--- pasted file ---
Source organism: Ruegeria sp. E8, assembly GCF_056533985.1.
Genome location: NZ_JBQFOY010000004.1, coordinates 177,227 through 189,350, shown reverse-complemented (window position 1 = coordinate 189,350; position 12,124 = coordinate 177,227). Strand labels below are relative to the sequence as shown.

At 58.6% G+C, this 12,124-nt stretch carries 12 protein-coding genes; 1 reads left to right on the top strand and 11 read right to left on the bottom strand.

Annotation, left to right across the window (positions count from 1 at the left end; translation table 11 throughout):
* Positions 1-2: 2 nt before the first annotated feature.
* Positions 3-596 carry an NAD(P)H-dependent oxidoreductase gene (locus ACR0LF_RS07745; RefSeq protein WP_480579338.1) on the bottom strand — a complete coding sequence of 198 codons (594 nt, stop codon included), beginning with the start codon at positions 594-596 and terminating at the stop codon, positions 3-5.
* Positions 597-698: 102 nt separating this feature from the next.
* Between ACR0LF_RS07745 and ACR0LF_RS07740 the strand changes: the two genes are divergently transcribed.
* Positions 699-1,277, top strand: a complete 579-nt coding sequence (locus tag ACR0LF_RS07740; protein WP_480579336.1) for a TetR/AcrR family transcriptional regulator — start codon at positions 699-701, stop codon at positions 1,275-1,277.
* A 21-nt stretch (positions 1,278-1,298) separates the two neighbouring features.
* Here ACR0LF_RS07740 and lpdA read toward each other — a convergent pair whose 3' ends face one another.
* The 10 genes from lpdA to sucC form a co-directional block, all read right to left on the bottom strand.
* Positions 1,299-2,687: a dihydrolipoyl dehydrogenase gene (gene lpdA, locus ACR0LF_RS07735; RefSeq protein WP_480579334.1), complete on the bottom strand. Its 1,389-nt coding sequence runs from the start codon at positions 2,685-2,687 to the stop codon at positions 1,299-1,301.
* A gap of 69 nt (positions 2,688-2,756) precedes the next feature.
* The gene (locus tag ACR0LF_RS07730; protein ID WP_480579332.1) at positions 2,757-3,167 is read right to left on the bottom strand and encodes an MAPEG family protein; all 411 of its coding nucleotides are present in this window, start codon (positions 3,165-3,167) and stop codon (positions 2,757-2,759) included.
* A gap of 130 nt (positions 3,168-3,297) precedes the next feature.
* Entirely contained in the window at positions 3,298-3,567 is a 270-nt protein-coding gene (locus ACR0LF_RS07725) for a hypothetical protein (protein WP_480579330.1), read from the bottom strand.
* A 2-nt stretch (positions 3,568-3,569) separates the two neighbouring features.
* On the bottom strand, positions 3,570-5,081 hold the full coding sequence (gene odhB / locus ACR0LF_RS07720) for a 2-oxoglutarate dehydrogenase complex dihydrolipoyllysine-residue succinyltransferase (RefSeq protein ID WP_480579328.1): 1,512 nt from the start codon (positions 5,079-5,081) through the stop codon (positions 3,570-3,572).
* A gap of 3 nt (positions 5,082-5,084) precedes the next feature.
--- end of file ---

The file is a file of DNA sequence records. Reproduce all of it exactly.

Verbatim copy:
Source organism: Ruegeria sp. E8, assembly GCF_056533985.1.
Genome location: NZ_JBQFOY010000004.1, coordinates 177,227 through 189,350, shown reverse-complemented (window position 1 = coordinate 189,350; position 12,124 = coordinate 177,227). Strand labels below are relative to the sequence as shown.

At 58.6% G+C, this 12,124-nt stretch carries 12 protein-coding genes; 1 reads left to right on the top strand and 11 read right to left on the bottom strand.

Annotation, left to right across the window (positions count from 1 at the left end; translation table 11 throughout):
* Positions 1-2: 2 nt before the first annotated feature.
* Positions 3-596 carry an NAD(P)H-dependent oxidoreductase gene (locus ACR0LF_RS07745; RefSeq protein WP_480579338.1) on the bottom strand — a complete coding sequence of 198 codons (594 nt, stop codon included), beginning with the start codon at positions 594-596 and terminating at the stop codon, positions 3-5.
* Positions 597-698: 102 nt separating this feature from the next.
* Between ACR0LF_RS07745 and ACR0LF_RS07740 the strand changes: the two genes are divergently transcribed.
* Positions 699-1,277, top strand: a complete 579-nt coding sequence (locus tag ACR0LF_RS07740; protein WP_480579336.1) for a TetR/AcrR family transcriptional regulator — start codon at positions 699-701, stop codon at positions 1,275-1,277.
* A 21-nt stretch (positions 1,278-1,298) separates the two neighbouring features.
* Here ACR0LF_RS07740 and lpdA read toward each other — a convergent pair whose 3' ends face one another.
* The 10 genes from lpdA to sucC form a co-directional block, all read right to left on the bottom strand.
* Positions 1,299-2,687: a dihydrolipoyl dehydrogenase gene (gene lpdA, locus ACR0LF_RS07735; RefSeq protein WP_480579334.1), complete on the bottom strand. Its 1,389-nt coding sequence runs from the start codon at positions 2,685-2,687 to the stop codon at positions 1,299-1,301.
* A gap of 69 nt (positions 2,688-2,756) precedes the next feature.
* The gene (locus tag ACR0LF_RS07730; protein ID WP_480579332.1) at positions 2,757-3,167 is read right to left on the bottom strand and encodes an MAPEG family protein; all 411 of its coding nucleotides are present in this window, start codon (positions 3,165-3,167) and stop codon (positions 2,757-2,759) included.
* A gap of 130 nt (positions 3,168-3,297) precedes the next feature.
* Entirely contained in the window at positions 3,298-3,567 is a 270-nt protein-coding gene (locus ACR0LF_RS07725) for a hypothetical protein (protein WP_480579330.1), read from the bottom strand.
* A 2-nt stretch (positions 3,568-3,569) separates the two neighbouring features.
* On the bottom strand, positions 3,570-5,081 hold the full coding sequence (gene odhB / locus ACR0LF_RS07720) for a 2-oxoglutarate dehydrogenase complex dihydrolipoyllysine-residue succinyltransferase (RefSeq protein ID WP_480579328.1): 1,512 nt from the start codon (positions 5,079-5,081) through the stop codon (positions 3,570-3,572).
* A gap of 3 nt (positions 5,082-5,084) precedes the next feature.